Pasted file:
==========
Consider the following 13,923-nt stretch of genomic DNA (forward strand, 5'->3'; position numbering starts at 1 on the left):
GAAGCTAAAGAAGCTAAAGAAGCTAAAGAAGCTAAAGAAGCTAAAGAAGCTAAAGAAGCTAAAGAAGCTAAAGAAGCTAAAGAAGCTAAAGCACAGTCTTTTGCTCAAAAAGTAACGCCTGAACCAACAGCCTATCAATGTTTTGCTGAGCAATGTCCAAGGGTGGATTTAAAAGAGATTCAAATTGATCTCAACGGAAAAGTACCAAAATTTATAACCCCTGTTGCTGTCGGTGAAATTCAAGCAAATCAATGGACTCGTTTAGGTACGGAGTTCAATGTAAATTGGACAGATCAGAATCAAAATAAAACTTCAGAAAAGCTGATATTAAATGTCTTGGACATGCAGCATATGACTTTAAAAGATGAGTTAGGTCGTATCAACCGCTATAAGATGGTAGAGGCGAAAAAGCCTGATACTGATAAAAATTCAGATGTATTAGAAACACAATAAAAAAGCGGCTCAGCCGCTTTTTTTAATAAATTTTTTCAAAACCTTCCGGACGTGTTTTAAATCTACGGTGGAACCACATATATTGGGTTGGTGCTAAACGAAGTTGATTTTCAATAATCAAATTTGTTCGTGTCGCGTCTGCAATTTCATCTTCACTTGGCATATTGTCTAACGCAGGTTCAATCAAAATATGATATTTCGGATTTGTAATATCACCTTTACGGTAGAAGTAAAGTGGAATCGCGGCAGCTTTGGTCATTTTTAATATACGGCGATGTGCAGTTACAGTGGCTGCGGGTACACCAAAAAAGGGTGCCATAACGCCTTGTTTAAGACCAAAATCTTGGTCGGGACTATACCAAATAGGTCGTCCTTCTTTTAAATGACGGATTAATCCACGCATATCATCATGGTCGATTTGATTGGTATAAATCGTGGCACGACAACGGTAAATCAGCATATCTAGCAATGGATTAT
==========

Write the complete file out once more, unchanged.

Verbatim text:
Consider the following 13,923-nt stretch of genomic DNA (forward strand, 5'->3'; position numbering starts at 1 on the left):
GAAGCTAAAGAAGCTAAAGAAGCTAAAGAAGCTAAAGAAGCTAAAGAAGCTAAAGAAGCTAAAGAAGCTAAAGAAGCTAAAGAAGCTAAAGCACAGTCTTTTGCTCAAAAAGTAACGCCTGAACCAACAGCCTATCAATGTTTTGCTGAGCAATGTCCAAGGGTGGATTTAAAAGAGATTCAAATTGATCTCAACGGAAAAGTACCAAAATTTATAACCCCTGTTGCTGTCGGTGAAATTCAAGCAAATCAATGGACTCGTTTAGGTACGGAGTTCAATGTAAATTGGACAGATCAGAATCAAAATAAAACTTCAGAAAAGCTGATATTAAATGTCTTGGACATGCAGCATATGACTTTAAAAGATGAGTTAGGTCGTATCAACCGCTATAAGATGGTAGAGGCGAAAAAGCCTGATACTGATAAAAATTCAGATGTATTAGAAACACAATAAAAAAGCGGCTCAGCCGCTTTTTTTAATAAATTTTTTCAAAACCTTCCGGACGTGTTTTAAATCTACGGTGGAACCACATATATTGGGTTGGTGCTAAACGAAGTTGATTTTCAATAATCAAATTTGTTCGTGTCGCGTCTGCAATTTCATCTTCACTTGGCATATTGTCTAACGCAGGTTCAATCAAAATATGATATTTCGGATTTGTAATATCACCTTTACGGTAGAAGTAAAGTGGAATCGCGGCAGCTTTGGTCATTTTTAATATACGGCGATGTGCAGTTACAGTGGCTGCGGGTACACCAAAAAAGGGTGCCATAACGCCTTGTTTAAGACCAAAATCTTGGTCGGGACTATACCAAATAGGTCGTCCTTCTTTTAAATGACGGATTAATCCACGCATATCATCATGGTCGATTTGATTGGTATAAATCGTGGCACGACAACGGTAAATCAGCATATCTAGCAATGGATTAT